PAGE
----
This is not so with the PostgreSQL layer on Cloud Spanner, and is probably not true of the PostgreSQL layer that Google supports internally on the real Spanner database – if it does indeed support PostgreSQL at all.
In a blog post, Justin Makeig, product manager for Cloud Spanner, said that when it comes to the PostgreSQL layer on top of Cloud Spanner, don’t expect universal compatibility for PostgreSQL features.
“This preview release is the first in a much larger, long-term investment in making Spanner more open and accessible,” Makeig explained. “Initially, the Spanner PostgreSQL interface supports a core subset of the capabilities that PostgreSQL offers. By design, these align with the current features of Spanner that power a wide variety of mission-critical applications in production today. Queries and schemas that use the PostgreSQL interface will have the same semantics as other PostgreSQL environments. 100 percent PostgreSQL compatibility is not the goal. We’ve focused on familiarity and portability, providing easier access to Spanner’s consistency and availability at scale without reducing deployment flexibility.”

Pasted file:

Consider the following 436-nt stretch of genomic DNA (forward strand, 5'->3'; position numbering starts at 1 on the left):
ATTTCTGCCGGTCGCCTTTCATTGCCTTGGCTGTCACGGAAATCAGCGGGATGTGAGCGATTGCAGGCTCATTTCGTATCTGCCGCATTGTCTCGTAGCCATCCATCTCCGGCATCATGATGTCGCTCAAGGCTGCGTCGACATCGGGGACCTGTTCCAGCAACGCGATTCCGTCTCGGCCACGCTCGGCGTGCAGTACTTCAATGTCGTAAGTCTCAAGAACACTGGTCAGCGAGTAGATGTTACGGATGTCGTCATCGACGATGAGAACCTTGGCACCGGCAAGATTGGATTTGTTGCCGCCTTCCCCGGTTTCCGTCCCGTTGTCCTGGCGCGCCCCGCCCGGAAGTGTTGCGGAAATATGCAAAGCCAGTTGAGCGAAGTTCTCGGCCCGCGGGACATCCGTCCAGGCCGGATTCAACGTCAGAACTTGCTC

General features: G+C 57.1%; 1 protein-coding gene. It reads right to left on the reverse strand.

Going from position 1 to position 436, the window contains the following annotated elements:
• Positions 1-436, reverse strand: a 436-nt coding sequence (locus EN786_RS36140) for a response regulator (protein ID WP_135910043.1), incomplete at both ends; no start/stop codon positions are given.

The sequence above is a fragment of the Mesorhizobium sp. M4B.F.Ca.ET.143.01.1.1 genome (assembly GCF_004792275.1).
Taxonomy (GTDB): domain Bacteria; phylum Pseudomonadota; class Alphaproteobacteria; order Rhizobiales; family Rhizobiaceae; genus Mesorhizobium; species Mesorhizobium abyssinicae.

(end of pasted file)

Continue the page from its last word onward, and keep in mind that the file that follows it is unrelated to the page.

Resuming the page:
That is an important distinction, but to be fair, Google is doing more than adding support for the PostgreSQL wire protocol to its database, and several databases, including the Spanner-inspired CockroachDB, have supported from Day One.
The integration of PostgreSQL into Cloud Spanner is deep; it is not just some conversion overlay. At the database schema level, the PostgreSQL interface for Cloud Spanner supports native PostgresSQL data types and its data description language (DDL), which is a syntax for creating users, tables, and indexes for databases. The upshot is that if you write a schema for the PostgreSQL interface for Cloud Spanner is that it will port to and run on any real PostgreSQL database, which means customers are not trapped on the Google Cloud if they use this service in production and want to switch. But customers do have to be careful. Spanner functions, like table interleaving, have been added to the PostgreSQL layer because they are important features in Spanner. You can get stuck because of these. But Makeig says that Google has tried to minimize these exceptions so customers don’t feel locked in. (They will decide how locked in they feel themselves, and possibly after it is too late if they are not careful.)